Hai-Ping Cheng, Ph.D.

Hai-Ping Cheng, Ph.D.

Professor of Physics

College of Liberal Arts and Sciences

2019 Awardee

Hai-Ping Cheng’s research activities center around the physical, chemical, and mechanical processes in complex systems ranging across nano-size objects such as molecular magnets.

“I use large-scale computer simulation methods and develop new methods as this science progresses,” Cheng said.

Her lab’s overarching goal is to develop a basic understanding of physical and chemical properties of matter at the atomic and molecular level and manipulate these properties at the electron level. These systems exhibit unique properties, and therefore, are of fundamental significance and potential technological value; for example, in electronic devices (including qubits for quantum computers), medicine and harvesting solar energy.

Currently, she is responsible for leading the Center for Molecular Magnetic Quantum Materials (M2QM) with support from the US Department of Energy (DOE) Energy Frontier Research Center program. The center’s mission is to design inter-molecular communication via different interactions in clusters and solids; deepen understanding and optimize control of electron-level physical processes in molecular quantum materials; and develop underlying materials science for future computers and electronics.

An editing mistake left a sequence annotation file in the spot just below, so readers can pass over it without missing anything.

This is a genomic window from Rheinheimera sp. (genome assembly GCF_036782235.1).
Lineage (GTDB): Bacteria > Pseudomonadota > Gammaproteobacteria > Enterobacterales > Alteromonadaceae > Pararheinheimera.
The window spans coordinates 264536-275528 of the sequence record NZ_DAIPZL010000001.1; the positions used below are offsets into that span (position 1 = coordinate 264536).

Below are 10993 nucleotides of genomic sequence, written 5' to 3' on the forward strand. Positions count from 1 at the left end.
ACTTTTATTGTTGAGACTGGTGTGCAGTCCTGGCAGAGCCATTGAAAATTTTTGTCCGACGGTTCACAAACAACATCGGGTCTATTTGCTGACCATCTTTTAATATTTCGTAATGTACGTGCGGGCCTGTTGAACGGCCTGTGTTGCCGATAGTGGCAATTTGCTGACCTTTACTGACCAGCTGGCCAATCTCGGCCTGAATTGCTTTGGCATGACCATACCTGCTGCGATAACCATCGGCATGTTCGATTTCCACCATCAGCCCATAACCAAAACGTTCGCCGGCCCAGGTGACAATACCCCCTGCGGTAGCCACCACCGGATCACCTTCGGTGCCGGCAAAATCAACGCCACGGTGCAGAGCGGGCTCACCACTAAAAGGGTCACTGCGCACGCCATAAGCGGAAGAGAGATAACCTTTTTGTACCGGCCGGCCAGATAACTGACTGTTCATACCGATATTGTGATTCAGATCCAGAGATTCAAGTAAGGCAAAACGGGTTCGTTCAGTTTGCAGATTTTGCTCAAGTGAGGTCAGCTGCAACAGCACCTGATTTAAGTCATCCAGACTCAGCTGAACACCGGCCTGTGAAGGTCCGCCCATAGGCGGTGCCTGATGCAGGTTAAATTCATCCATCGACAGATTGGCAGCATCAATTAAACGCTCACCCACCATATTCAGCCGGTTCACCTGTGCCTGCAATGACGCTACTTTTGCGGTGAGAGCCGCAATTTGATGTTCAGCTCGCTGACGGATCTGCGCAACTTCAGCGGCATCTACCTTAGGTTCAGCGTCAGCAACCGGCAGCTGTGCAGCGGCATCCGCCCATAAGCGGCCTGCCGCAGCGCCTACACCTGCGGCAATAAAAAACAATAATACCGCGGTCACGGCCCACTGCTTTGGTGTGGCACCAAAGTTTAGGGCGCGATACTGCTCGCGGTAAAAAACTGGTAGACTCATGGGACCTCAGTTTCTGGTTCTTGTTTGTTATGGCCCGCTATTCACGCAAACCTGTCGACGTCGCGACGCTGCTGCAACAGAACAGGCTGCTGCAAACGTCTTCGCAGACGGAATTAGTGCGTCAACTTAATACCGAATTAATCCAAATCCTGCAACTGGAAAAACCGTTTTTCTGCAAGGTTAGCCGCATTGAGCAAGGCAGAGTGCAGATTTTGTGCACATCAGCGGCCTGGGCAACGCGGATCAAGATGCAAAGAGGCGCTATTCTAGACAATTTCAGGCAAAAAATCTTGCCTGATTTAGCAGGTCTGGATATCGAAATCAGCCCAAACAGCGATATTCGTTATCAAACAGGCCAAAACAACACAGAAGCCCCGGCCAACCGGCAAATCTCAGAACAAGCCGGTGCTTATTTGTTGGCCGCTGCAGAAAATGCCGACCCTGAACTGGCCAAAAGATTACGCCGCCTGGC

Notably, Cheng is an advocate for the sharing of scientific software.

“All codes developed in my group will be distributed via open source,” Cheng said. “This is the way, I believe, to best advance science and discovery.”

Cheng is publishing at an impressive rate, with 33 papers appearing in high-quality physics journals over the past five years, without taking into account the large number of papers on which she appears automatically as a member of the LIGO Scientific Collaboration. She has served as principal investigator on external awards that have brought $5.29 million to the University of Florida since January 2014, of which her own share has been $4.12 million. These numbers include just the first of four annual installments of funding for the Center of Molecular Quantum Materials.